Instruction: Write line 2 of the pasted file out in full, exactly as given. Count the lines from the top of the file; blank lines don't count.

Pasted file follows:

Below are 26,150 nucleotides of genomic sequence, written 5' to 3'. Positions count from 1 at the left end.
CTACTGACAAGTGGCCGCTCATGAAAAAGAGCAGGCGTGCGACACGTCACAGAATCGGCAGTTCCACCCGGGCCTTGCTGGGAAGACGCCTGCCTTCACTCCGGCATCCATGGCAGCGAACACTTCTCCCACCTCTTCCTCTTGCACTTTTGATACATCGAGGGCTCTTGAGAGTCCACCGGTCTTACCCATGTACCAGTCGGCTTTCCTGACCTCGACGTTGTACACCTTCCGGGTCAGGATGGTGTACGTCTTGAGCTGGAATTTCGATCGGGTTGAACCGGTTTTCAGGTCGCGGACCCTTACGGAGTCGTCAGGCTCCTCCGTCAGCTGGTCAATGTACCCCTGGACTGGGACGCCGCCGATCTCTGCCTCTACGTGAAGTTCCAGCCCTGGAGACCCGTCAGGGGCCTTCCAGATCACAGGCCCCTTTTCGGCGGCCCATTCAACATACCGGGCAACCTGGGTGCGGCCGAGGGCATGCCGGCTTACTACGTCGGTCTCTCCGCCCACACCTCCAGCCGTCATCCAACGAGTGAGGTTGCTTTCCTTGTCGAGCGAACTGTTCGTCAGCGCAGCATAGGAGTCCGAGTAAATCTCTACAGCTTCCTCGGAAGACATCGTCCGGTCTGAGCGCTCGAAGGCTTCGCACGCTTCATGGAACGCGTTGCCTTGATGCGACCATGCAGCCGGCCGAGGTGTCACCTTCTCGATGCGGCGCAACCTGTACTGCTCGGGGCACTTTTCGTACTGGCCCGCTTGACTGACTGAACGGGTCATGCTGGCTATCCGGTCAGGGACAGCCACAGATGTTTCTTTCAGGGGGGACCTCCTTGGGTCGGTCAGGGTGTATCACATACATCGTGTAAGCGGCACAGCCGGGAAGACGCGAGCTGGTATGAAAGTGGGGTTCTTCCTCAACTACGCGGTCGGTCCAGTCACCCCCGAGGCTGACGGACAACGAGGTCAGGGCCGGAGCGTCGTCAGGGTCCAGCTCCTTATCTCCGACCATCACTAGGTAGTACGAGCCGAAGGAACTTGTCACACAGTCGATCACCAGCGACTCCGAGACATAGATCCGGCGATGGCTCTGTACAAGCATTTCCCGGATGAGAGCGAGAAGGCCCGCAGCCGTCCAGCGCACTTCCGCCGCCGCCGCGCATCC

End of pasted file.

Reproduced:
CTACTGACAAGTGGCCGCTCATGAAAAAGAGCAGGCGTGCGACACGTCACAGAATCGGCAGTTCCACCCGGGCCTTGCTGGGAAGACGCCTGCCTTCACTCCGGCATCCATGGCAGCGAACACTTCTCCCACCTCTTCCTCTTGCACTTTTGATACATCGAGGGCTCTTGAGAGTCCACCGGTCTTACCCATGTACCAGTCGGCTTTCCTGACCTCGACGTTGTACACCTTCCGGGTCAGGATGGTGTACGTCTTGAGCTGGAATTTCGATCGGGTTGAACCGGTTTTCAGGTCGCGGACCCTTACGGAGTCGTCAGGCTCCTCCGTCAGCTGGTCAATGTACCCCTGGACTGGGACGCCGCCGATCTCTGCCTCTACGTGAAGTTCCAGCCCTGGAGACCCGTCAGGGGCCTTCCAGATCACAGGCCCCTTTTCGGCGGCCCATTCAACATACCGGGCAACCTGGGTGCGGCCGAGGGCATGCCGGCTTACTACGTCGGTCTCTCCGCCCACACCTCCAGCCGTCATCCAACGAGTGAGGTTGCTTTCCTTGTCGAGCGAACTGTTCGTCAGCGCAGCATAGGAGTCCGAGTAAATCTCTACAGCTTCCTCGGAAGACATCGTCCGGTCTGAGCGCTCGAAGGCTTCGCACGCTTCATGGAACGCGTTGCCTTGATGCGACCATGCAGCCGGCCGAGGTGTCACCTTCTCGATGCGGCGCAACCTGTACTGCTCGGGGCACTTTTCGTACTGGCCCGCTTGACTGACTGAACGGGTCATGCTGGCTATCCGGTCAGGGACAGCCACAGATGTTTCTTTCAGGGGGGACCTCCTTGGGTCGGTCAGGGTGTATCACATACATCGTGTAAGCGGCACAGCCGGGAAGACGCGAGCTGGTATGAAAGTGGGGTTCTTCCTCAACTACGCGGTCGGTCCAGTCACCCCCGAGGCTGACGGACAACGAGGTCAGGGCCGGAGCGTCGTCAGGGTCCAGCTCCTTATCTCCGACCATCACTAGGTAGTACGAGCCGAAGGAACTTGTCACACAGTCGATCACCAGCGACTCCGAGACATAGATCCGGCGATGGCTCTGTACAAGCATTTCCCGGATGAGAGCGAGAAGGCCCGCAGCCGTCCAGCGCACTTCCGCCGCCGCCGCGCATCC